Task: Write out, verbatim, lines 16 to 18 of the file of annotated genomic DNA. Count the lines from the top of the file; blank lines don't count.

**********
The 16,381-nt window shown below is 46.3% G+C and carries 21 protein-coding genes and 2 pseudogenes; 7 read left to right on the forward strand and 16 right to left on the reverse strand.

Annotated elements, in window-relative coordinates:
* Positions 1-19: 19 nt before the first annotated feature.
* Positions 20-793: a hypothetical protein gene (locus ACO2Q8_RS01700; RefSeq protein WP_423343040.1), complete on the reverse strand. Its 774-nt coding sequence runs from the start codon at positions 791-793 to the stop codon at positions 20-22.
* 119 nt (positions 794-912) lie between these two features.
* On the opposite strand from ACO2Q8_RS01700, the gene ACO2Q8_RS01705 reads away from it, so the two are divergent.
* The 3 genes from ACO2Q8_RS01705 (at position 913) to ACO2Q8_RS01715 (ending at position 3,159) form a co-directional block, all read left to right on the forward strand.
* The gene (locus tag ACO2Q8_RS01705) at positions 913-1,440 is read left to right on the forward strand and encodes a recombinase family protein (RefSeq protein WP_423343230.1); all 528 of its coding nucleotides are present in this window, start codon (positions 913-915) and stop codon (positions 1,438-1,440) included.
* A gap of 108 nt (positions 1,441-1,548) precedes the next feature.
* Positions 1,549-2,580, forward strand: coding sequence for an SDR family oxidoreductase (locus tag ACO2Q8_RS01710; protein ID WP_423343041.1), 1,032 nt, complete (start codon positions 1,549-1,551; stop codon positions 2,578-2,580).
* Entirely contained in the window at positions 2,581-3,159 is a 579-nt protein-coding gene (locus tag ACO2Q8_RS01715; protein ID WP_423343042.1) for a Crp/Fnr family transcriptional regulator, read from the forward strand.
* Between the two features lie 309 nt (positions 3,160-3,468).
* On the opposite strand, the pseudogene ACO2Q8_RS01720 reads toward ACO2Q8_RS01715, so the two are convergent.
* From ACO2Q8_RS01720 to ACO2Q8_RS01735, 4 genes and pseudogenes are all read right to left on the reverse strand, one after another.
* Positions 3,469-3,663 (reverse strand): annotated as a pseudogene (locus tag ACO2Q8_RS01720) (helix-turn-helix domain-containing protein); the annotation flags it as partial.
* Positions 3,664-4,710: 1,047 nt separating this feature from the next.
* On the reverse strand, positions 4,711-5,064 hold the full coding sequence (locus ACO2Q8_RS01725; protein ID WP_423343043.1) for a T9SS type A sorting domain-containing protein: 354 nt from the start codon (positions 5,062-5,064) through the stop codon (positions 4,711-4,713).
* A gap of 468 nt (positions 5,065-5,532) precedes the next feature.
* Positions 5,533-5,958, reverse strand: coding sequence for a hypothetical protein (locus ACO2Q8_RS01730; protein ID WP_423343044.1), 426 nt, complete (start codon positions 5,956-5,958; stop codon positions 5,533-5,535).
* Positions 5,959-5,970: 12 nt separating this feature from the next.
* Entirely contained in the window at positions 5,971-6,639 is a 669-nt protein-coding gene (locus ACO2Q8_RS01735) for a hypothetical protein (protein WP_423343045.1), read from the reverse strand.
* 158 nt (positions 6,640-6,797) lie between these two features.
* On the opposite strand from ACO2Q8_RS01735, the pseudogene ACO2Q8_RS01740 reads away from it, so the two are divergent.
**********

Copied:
* Positions 3,664-4,710: 1,047 nt separating this feature from the next.
* On the reverse strand, positions 4,711-5,064 hold the full coding sequence (locus ACO2Q8_RS01725; protein ID WP_423343043.1) for a T9SS type A sorting domain-containing protein: 354 nt from the start codon (positions 5,062-5,064) through the stop codon (positions 4,711-4,713).
* A gap of 468 nt (positions 5,065-5,532) precedes the next feature.